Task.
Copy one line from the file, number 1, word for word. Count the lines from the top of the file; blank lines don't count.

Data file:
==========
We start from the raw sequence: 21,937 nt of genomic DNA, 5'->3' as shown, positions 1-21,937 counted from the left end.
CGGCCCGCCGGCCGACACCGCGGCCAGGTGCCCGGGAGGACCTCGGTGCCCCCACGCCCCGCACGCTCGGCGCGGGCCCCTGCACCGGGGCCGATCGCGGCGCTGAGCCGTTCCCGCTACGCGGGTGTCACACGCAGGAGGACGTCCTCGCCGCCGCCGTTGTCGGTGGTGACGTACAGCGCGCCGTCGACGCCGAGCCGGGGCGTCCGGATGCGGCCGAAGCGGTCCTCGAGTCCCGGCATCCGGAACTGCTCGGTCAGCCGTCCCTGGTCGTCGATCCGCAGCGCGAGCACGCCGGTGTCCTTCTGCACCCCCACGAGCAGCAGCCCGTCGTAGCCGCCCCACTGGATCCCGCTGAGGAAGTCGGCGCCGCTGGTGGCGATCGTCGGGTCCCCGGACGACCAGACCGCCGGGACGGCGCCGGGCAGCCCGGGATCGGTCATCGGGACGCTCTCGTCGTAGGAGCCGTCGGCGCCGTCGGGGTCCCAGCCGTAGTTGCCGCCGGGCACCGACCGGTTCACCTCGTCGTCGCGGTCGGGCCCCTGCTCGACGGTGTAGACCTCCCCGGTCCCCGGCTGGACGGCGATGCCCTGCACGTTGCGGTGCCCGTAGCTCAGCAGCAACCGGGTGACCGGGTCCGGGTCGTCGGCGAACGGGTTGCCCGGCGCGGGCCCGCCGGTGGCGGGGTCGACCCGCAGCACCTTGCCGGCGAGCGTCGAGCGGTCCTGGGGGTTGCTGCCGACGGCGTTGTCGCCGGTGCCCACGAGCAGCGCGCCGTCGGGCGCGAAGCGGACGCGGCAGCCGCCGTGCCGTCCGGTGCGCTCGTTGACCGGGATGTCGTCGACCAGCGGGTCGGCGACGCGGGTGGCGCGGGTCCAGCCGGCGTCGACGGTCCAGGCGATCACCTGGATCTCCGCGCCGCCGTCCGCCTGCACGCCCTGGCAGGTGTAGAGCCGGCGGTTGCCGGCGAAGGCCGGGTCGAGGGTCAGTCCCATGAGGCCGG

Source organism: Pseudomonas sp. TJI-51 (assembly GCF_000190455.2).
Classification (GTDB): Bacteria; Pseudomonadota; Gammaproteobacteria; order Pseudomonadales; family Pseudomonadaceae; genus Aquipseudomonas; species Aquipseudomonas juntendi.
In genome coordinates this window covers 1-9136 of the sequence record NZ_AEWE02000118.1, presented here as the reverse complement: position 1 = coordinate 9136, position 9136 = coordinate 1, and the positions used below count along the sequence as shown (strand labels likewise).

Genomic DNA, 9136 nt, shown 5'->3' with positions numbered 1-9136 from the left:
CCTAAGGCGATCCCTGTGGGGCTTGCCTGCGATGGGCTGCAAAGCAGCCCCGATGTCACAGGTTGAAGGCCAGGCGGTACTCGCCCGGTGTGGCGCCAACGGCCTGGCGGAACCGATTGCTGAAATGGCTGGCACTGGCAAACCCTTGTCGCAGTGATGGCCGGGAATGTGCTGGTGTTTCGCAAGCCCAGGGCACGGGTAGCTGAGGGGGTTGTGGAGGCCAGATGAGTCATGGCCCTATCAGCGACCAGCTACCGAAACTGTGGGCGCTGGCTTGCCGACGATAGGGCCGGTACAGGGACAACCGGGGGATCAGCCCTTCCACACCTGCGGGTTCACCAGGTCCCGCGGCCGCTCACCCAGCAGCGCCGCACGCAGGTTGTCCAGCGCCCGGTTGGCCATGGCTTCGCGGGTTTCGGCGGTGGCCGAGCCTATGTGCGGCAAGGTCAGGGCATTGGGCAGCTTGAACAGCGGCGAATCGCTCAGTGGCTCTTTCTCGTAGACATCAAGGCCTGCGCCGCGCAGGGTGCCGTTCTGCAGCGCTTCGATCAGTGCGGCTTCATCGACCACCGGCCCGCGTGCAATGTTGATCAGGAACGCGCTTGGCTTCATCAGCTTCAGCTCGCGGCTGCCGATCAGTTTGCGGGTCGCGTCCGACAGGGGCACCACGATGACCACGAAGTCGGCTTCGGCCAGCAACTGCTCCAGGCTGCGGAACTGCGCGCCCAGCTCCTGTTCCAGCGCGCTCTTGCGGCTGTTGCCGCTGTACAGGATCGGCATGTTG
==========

We start from the raw sequence: 21,937 nt of genomic DNA, 5'->3' as shown, positions 1-21,937 counted from the left end.